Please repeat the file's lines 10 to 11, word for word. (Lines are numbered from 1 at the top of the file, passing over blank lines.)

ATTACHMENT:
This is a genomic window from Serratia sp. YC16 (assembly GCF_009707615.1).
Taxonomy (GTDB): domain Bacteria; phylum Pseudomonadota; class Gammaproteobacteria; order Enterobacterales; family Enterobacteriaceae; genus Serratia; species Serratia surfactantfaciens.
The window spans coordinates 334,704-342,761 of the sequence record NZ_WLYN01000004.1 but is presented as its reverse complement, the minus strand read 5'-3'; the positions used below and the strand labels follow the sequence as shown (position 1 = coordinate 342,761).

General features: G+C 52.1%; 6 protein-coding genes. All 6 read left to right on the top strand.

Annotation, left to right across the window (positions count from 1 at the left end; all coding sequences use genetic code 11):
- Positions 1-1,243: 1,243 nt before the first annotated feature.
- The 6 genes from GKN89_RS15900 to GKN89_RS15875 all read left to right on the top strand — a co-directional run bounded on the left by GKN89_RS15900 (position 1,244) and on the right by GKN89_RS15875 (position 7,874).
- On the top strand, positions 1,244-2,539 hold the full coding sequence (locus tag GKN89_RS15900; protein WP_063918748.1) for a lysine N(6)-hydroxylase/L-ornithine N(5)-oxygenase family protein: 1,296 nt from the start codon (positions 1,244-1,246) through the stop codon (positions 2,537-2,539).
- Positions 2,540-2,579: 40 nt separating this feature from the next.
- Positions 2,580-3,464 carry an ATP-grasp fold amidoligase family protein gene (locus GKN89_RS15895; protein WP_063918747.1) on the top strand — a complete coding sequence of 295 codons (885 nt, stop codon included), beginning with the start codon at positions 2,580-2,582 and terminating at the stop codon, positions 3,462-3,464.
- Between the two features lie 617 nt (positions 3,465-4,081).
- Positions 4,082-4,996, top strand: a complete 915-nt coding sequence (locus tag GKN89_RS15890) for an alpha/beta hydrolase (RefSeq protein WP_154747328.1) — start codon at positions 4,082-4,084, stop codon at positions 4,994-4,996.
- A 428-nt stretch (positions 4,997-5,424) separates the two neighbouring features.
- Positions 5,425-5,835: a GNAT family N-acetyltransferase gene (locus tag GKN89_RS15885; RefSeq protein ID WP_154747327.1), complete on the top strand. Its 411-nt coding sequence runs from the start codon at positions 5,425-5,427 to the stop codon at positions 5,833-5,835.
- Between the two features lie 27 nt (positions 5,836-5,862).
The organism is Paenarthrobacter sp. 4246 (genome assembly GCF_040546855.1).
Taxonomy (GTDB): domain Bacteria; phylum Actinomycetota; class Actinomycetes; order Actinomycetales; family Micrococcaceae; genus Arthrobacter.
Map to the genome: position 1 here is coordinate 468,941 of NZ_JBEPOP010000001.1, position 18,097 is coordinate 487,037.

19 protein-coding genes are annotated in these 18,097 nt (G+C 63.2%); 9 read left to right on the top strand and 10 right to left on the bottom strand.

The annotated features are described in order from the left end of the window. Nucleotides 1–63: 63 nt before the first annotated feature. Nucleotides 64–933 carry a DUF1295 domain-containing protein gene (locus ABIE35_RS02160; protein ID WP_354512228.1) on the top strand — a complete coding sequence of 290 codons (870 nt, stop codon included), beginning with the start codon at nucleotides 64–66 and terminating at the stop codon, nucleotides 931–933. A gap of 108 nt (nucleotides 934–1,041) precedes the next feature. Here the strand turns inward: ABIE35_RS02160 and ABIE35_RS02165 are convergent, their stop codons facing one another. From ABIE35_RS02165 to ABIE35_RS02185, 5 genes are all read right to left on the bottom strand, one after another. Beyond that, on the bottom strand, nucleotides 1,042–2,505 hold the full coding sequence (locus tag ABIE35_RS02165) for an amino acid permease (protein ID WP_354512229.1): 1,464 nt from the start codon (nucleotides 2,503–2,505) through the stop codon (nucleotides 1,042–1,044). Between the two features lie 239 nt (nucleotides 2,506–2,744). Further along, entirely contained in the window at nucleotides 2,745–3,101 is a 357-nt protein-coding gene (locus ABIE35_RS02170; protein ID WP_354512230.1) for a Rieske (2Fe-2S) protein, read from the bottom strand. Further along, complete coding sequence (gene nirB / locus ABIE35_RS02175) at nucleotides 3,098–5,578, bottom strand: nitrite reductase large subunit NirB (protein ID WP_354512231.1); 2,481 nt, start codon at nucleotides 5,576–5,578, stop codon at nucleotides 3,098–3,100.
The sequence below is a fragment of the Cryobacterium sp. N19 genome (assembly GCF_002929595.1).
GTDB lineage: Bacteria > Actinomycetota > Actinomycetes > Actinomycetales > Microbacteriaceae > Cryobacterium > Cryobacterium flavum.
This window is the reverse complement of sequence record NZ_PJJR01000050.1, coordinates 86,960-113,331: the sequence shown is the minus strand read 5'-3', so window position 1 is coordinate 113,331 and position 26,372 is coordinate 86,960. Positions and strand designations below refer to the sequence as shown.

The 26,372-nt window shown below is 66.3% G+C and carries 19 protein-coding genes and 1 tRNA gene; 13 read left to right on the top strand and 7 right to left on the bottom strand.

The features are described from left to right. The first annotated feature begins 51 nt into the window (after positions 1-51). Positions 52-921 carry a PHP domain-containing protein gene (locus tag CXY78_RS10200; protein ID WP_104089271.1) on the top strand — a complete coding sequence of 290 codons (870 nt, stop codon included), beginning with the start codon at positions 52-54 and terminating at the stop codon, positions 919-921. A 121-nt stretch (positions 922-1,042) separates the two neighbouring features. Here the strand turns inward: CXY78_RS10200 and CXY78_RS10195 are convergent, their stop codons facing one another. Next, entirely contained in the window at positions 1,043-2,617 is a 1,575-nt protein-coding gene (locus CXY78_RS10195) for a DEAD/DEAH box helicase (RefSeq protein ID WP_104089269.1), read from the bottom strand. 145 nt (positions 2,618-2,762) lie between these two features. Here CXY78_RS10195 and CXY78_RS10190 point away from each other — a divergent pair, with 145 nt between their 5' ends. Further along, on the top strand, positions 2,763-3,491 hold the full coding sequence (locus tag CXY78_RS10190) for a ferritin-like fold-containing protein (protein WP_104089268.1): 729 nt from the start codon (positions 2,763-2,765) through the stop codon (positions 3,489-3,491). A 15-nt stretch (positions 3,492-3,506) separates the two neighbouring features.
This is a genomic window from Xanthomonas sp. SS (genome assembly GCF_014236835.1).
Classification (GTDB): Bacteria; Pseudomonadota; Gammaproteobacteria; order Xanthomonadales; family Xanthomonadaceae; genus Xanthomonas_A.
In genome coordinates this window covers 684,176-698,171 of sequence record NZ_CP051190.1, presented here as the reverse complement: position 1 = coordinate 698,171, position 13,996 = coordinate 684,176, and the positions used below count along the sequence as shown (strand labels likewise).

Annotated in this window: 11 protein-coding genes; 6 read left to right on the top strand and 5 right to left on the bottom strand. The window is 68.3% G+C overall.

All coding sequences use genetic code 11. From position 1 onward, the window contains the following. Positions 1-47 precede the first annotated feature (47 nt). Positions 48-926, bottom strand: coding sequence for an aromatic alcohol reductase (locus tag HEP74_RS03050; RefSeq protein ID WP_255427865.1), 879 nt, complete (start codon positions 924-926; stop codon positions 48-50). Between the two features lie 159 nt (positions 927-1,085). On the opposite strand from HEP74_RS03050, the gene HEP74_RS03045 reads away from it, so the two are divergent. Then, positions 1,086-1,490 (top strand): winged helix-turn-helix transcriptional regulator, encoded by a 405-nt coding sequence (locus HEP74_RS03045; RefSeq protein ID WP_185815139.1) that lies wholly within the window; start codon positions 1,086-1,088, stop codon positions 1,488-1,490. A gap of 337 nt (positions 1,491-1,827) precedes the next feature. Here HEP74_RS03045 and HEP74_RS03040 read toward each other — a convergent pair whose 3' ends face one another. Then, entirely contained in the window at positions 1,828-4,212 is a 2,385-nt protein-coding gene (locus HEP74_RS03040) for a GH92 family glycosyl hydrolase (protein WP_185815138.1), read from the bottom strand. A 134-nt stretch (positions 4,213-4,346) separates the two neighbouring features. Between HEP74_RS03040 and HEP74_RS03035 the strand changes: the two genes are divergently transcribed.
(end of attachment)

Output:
- Positions 2,580-3,464 carry an ATP-grasp fold amidoligase family protein gene (locus GKN89_RS15895; protein WP_063918747.1) on the top strand — a complete coding sequence of 295 codons (885 nt, stop codon included), beginning with the start codon at positions 2,580-2,582 and terminating at the stop codon, positions 3,462-3,464.
- Between the two features lie 617 nt (positions 3,465-4,081).